Happy Monday! Good Mondays usually follow great weekends, which is what I feel like I had. My husband took a break from his busy work and school schedule to take our daughter and me to the Metro Richmond Zoo, where I was able to accomplish the task of feeding a giraffe for my Day Zero Project. What fun! I'm fairly certain that just having the 101 in 1,001 list is making me a productive person. I'm currently 2% complete, with 982 days to go. Here's a short video of our zoo experience. (Don't worry, I sanitized the stroller tray immediately following the filming of this segment.)
As mentioned before, one of the tasks on my list is to answer all of the 50 Questions That Will Free Your Mind. Today's question:
Which is worse, failing or never trying?
I can see how this question can easily go both ways. For some people, the very thought of failure is scary enough to make them not want to try. For others, a huge failure is seen as a very successful try. For me, never trying is worse, and this question automatically makes me think of my experience with breastfeeding my daughter.
There is a lot of pressure to new moms to breastfeed these days. From the birthing classes, the pediatrician, the nurses in the hospital, other moms who have breastfed, I kept hearing "breast is best," "the only way to go," "so much better for your child." Luckily, I didn't feel much of this pressure because it was my intent to breastfeed all along, for my own reasons (cheaper, more organic, bonding, etc.) I did know a lot of new moms though that grudgingly began breastfeeding against their own wishes because they felt they had to. Not the case at all. The truth is that there is no right way to nuture your baby. Some ways work better for some families than other ways. But no matter what you decide to do, there are definitely people who will have an opinion about it. Make your own decision and don't worry about what anyone else thinks. After all, mother knows best, and when it comes to your own children, YOU WILL KNOW BEST, I promise you.
All that is beside the point though. As it turns out, breastfeeding is one of the hardest things I've ever done. It's awkward, meeting this new little life and trying to do something that neither one of you have the slightest idea about. I remember when my daughter was 4 or 5 days old and things just weren't working out with the breastfeeding for us. I was sitting in her room rocking her as she cried, I cried, and neither of us knew what to do when I told my husband that I was done trying, that after months of planning, I had decided I wasn't going to breastfeed after all. What he said next changed everything for me.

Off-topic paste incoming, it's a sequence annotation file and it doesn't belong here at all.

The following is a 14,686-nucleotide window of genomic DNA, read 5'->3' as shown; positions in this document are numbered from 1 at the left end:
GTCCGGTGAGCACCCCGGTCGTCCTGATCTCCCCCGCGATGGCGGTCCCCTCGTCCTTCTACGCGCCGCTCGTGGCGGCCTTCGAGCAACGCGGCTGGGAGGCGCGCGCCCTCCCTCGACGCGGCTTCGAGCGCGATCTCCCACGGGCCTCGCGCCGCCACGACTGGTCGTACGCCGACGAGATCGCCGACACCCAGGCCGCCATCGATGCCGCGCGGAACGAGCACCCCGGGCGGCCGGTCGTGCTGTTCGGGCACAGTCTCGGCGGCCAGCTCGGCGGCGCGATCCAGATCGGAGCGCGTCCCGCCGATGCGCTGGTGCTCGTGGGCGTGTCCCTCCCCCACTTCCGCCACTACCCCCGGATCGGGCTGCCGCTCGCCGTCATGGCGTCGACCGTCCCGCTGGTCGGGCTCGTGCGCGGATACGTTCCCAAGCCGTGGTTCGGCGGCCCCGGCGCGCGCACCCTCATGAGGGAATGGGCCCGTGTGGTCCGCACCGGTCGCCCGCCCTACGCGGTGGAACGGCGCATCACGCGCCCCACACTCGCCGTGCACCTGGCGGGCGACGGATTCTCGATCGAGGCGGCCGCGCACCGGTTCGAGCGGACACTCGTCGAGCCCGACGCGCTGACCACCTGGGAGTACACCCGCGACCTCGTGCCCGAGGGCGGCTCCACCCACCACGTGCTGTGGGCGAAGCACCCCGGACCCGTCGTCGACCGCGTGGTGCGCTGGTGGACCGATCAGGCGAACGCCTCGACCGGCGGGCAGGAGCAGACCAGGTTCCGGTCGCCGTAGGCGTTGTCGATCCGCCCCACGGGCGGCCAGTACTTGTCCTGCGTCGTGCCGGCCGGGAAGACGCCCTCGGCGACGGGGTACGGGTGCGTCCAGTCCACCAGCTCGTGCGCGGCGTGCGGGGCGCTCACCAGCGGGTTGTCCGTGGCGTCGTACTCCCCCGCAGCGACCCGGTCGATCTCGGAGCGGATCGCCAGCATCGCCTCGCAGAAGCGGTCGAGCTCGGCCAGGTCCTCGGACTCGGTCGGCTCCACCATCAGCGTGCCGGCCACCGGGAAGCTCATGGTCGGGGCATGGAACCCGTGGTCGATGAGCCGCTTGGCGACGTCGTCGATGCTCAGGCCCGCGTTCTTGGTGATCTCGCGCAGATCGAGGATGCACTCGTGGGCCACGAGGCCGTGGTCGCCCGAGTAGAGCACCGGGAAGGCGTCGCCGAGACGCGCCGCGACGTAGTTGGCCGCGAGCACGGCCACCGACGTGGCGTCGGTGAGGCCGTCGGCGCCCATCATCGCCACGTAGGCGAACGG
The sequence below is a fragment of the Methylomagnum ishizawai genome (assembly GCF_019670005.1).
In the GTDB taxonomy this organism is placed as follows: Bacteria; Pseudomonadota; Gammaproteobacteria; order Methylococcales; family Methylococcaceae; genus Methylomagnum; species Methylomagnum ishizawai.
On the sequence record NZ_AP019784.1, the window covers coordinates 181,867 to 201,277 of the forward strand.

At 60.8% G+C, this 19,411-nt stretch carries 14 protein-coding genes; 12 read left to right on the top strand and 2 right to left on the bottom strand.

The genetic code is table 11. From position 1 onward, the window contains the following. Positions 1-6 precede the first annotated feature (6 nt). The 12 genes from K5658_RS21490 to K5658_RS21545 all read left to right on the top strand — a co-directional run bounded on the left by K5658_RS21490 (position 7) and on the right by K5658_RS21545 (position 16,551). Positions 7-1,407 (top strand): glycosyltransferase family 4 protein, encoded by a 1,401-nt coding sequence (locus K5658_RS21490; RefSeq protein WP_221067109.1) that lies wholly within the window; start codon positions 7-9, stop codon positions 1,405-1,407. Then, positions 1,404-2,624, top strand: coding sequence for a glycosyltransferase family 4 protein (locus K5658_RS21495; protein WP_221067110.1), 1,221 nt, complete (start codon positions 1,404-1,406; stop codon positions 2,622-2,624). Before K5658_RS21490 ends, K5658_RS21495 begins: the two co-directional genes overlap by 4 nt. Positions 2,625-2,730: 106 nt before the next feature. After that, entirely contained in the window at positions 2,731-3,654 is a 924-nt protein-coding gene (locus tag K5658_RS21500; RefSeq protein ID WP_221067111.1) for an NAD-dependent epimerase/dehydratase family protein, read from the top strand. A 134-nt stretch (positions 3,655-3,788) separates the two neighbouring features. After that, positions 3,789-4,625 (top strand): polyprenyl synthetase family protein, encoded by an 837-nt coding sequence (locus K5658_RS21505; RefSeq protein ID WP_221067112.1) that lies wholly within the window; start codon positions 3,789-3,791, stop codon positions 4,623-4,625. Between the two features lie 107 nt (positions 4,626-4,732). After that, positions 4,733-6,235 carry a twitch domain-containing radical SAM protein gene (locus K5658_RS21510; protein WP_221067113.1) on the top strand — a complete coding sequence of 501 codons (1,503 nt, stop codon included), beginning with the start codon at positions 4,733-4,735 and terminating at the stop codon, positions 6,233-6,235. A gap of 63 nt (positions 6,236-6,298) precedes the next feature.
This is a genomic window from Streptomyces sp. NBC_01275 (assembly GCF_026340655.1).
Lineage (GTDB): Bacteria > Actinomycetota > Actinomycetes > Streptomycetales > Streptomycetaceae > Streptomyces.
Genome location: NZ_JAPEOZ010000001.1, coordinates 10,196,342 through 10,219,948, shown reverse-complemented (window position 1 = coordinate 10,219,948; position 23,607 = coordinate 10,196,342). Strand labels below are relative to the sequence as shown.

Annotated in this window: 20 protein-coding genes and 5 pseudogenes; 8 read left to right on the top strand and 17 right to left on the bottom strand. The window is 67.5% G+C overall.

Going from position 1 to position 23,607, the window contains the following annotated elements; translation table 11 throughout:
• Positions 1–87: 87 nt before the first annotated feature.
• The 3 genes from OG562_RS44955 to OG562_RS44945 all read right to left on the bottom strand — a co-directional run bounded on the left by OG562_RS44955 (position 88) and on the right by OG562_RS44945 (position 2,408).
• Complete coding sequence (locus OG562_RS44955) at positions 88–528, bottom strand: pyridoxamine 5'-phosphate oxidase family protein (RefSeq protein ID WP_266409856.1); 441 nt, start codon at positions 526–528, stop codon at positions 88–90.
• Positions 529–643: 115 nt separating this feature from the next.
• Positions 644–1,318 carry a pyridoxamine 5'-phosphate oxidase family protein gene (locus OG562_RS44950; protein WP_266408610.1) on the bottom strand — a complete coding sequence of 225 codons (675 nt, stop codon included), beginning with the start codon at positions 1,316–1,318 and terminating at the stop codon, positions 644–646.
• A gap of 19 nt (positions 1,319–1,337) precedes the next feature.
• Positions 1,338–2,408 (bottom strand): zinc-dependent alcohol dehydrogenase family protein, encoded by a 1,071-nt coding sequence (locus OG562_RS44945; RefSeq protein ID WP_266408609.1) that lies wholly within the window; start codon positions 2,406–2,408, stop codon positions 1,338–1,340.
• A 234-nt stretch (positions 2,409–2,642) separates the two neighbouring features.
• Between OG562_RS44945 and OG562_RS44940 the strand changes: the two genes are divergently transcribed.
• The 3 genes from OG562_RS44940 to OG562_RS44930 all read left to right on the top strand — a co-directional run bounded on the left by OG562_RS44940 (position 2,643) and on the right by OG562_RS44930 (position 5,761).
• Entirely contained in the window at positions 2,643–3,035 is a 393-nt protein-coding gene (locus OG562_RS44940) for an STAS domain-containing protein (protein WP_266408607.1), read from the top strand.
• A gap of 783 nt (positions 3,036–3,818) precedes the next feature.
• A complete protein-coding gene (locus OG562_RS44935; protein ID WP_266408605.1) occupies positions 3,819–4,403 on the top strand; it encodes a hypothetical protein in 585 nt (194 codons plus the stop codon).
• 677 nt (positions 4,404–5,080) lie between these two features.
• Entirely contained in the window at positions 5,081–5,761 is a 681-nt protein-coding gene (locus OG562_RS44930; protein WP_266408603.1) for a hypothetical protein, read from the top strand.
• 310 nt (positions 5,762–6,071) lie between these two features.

My husband reminded me why I wanted to breastfeed in the first place. He reminded me of the books I read, the very expensive breastpump I'd bought, and my plan I had in place for her first year even before she was born. And he encouraged me to try, because he knew how important it was to me. "Try one more feeding, one more day, one more week. And if it doesn't work out, then you can say you gave it a fair shot."
One of the many reasons I love my husband. He's amazing, and I can always count on him to back up my decisions, even when I have zero confidence in myself. The next thing we did was probably the best thing any breastfeeding mom can do for herself- we visited a lactation consultant. Her help was beyond what I could have received from any book or mommy blog because she was right there showing me what to do. (And yes, it is true about all modesty going out the window once you have a child!)
Flash forward 10 months and I am still nursing my very active baby, only these days she is working on using a sippy cup, and we only nurse at sleepy time. I keep telling everyone that she isn't totally ready to wean yet, which I think is true to a certain extent, but in the long run I know it will be harder on me than her. I will miss it!
So definitely, in my opinion and experience it is worse to never try than to fail. I'm glad that I stuck to my initial instincts because it worked so well for our family.